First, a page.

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Should you sell at an online wholesale marketplace?

Finding and using an online wholesale marketplace.

Online marketplaces like Amazon, Etsy, and eBay have popped up to connect businesses to consumers, but what about businesses to other businesses? While traditional wholesalers may be used to sales sheets, more wholesale marketplaces are entering the scene.

Learn more about wholesale marketplaces, discover your options, and weigh the following pros and cons to see if they're right for you.

History Of Online Wholesale Marketplaces

While consumers are comfortable with business-to-consumer (B2C) online marketplaces like Amazon, business-to-business (B2B) ecommerce marketplaces are a fairly new trend. Amazon dipped their toe into the water with AmazonSupply in 2012, which saw steady growth after becoming AmazonBusiness in 2015.

But Amazon doesn't dominate the industry, and plenty of other companies have taken some serious market share.

How Online Wholesale Marketplaces Work

Online marketplaces connect the makers (you) with the buyers for major companies like Target, WholeFoods, and more. Makers are instructed to create a profile that best showcases their wares and pitches their business.

Buyers then "shop" on the site for interesting products and brands to add to their portfolio, facilitating new business relationships for everyone involved.

Finding The Marketplace For You

Below, we've picked out the leading wholesale marketplace contenders, depending on your needs and industry.

For Small Crafts Suppliers

RangeMe

RangeMe homepage screenshot.

Founded in 2013, RangeMe connects retail buyers and product suppliers across all categories of consumer packaged goods (CPG). With an inspiring story at heart, RangeMe helps retailers find "smaller innovative brands to drive category growth and innovation."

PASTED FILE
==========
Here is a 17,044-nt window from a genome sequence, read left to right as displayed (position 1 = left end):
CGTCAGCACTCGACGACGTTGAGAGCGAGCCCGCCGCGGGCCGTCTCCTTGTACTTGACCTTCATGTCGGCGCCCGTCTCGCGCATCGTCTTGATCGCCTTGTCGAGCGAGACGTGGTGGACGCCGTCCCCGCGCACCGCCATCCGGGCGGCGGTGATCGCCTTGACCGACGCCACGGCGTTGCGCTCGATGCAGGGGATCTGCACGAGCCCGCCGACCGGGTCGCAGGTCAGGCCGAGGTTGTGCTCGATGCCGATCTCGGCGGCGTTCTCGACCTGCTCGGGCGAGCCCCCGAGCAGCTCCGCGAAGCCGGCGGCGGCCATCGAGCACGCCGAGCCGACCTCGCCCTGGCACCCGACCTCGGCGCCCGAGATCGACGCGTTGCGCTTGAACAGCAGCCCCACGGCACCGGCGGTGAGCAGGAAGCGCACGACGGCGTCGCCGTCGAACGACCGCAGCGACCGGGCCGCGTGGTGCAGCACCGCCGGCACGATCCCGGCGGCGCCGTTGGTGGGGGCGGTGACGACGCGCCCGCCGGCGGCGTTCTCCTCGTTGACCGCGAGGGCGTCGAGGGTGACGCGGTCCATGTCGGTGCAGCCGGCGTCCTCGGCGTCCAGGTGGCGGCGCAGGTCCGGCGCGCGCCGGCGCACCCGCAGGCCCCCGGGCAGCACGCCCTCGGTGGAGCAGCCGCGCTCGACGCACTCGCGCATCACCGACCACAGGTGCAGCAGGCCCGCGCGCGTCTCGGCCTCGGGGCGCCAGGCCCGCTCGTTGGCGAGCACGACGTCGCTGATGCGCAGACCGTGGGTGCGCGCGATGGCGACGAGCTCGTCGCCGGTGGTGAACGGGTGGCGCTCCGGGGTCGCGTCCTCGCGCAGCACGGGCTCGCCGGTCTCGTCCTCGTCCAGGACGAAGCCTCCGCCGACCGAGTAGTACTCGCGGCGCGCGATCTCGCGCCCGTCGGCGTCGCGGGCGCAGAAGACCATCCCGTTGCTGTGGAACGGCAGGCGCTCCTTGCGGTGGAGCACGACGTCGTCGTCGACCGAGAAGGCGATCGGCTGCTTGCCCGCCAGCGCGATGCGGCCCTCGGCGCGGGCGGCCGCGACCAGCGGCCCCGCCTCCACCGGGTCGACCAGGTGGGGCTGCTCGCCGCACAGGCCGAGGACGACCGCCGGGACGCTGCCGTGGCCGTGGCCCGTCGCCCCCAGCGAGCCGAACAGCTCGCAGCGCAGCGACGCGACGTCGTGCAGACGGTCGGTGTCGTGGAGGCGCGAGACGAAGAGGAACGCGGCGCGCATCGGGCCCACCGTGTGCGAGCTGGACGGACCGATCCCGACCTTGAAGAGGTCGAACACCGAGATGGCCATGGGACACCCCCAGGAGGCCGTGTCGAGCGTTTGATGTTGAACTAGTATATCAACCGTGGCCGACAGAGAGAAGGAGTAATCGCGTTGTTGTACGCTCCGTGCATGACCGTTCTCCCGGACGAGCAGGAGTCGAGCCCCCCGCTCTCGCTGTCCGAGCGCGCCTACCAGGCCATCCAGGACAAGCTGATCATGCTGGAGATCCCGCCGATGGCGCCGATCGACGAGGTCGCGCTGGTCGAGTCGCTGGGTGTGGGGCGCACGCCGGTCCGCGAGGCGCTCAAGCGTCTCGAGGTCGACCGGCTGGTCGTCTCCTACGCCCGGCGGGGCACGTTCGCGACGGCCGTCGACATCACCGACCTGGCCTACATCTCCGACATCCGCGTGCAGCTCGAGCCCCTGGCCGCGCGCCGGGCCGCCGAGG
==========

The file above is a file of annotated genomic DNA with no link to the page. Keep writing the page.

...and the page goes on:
Pros for RangeMe: It's free to get started. It also solves buyer pain points and has attracted leading retailers like Target, WholeFoods, Publix, Ulta, and CVS. Plus, the sleek user interface makes the process easy and comfortable.

Cons for RangeMe: The competition within the marketplace is fierce – RangeMe has 150,000+ suppliers (makers) competing for only 6,000+ retailers (buyers).

Opinion: It may be right for you if you're a small supplier looking to make big wholesale waves.

Faire

Faire homepage screenshot.

Faire aims to "break free from the inefficiencies of an antiquated wholesale model" and was founded in 2016. The platform hosts 2,000+ wholesale suppliers to 25,000+ retail stores. It offers "a hassle-free start" for sellers (makers) and uniquely offers free returns, enabling buyers to try new products and build new relationships.

Pros for Faire: The competition environment is more favorable toward sellers.

Cons for Faire: The buyers are the bread and butter – not the makers. The platform treats buyers as more valuable.

Opinion: Faire is especially good for you if you describe yourself as a small artisan or crafts seller.

FGvendors